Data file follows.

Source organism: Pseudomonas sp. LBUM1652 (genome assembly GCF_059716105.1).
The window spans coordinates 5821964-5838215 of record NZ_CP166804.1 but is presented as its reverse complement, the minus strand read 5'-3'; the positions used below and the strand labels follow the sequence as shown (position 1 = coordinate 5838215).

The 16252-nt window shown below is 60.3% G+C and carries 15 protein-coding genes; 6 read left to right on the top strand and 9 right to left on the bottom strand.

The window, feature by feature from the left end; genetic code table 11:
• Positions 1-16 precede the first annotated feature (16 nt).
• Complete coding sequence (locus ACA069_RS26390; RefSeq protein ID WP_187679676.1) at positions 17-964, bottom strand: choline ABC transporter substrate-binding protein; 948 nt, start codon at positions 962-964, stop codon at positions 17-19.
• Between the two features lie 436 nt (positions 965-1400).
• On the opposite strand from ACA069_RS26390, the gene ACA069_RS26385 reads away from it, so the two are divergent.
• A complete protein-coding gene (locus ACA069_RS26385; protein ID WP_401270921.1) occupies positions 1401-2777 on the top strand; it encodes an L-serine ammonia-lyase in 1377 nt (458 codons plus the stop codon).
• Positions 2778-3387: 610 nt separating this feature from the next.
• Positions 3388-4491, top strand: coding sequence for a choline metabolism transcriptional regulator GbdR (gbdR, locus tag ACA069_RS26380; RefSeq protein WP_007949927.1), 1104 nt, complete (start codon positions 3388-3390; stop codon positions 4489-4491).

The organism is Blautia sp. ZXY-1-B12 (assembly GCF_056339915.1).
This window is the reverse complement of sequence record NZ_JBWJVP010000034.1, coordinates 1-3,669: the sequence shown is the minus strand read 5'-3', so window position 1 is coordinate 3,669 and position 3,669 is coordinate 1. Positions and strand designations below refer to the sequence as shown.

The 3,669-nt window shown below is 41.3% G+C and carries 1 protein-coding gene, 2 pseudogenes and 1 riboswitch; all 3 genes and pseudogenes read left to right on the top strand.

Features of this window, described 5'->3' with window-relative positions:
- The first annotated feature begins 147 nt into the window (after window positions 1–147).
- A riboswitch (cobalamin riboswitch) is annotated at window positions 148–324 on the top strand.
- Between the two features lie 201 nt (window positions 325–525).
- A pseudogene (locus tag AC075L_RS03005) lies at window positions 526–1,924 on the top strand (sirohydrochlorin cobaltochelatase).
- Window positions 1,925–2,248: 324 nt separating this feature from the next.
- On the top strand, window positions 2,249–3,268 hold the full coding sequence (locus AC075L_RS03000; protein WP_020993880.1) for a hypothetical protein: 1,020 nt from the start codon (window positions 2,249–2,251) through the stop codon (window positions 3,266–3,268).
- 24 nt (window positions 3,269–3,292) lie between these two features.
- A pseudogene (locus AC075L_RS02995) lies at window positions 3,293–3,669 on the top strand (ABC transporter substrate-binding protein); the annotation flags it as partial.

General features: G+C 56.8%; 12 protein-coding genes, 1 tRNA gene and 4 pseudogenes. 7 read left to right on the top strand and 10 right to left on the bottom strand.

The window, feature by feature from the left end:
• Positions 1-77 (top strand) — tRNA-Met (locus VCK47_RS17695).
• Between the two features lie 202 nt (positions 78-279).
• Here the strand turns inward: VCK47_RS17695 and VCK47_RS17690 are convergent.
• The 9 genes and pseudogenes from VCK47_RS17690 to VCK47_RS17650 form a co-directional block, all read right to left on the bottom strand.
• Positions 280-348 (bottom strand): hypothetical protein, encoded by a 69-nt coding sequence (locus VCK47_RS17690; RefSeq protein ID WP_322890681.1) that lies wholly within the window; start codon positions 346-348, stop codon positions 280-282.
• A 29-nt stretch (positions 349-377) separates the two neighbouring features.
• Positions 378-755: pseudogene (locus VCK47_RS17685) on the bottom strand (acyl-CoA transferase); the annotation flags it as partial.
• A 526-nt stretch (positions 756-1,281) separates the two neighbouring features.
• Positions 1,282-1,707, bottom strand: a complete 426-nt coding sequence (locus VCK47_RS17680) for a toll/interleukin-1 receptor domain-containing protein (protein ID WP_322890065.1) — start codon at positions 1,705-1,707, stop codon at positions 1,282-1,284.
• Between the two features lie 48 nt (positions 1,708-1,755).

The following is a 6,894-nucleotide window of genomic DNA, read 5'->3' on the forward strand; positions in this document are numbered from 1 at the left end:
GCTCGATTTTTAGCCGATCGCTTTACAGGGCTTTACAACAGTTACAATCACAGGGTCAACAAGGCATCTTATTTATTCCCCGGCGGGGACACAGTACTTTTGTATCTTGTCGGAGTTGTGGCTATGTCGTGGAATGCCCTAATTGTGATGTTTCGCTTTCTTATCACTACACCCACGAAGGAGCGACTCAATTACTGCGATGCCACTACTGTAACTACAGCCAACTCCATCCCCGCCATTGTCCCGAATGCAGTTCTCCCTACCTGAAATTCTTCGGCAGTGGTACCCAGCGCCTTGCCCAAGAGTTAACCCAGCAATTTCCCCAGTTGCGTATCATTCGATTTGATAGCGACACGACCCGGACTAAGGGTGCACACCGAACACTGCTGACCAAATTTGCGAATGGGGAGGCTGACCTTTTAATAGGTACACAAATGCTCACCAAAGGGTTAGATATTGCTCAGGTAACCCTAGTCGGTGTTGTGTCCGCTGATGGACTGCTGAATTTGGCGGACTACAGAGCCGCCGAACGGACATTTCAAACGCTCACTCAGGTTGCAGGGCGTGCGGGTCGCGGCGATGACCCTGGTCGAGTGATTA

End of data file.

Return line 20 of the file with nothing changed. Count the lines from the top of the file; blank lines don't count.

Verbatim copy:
- Window positions 1,925–2,248: 324 nt separating this feature from the next.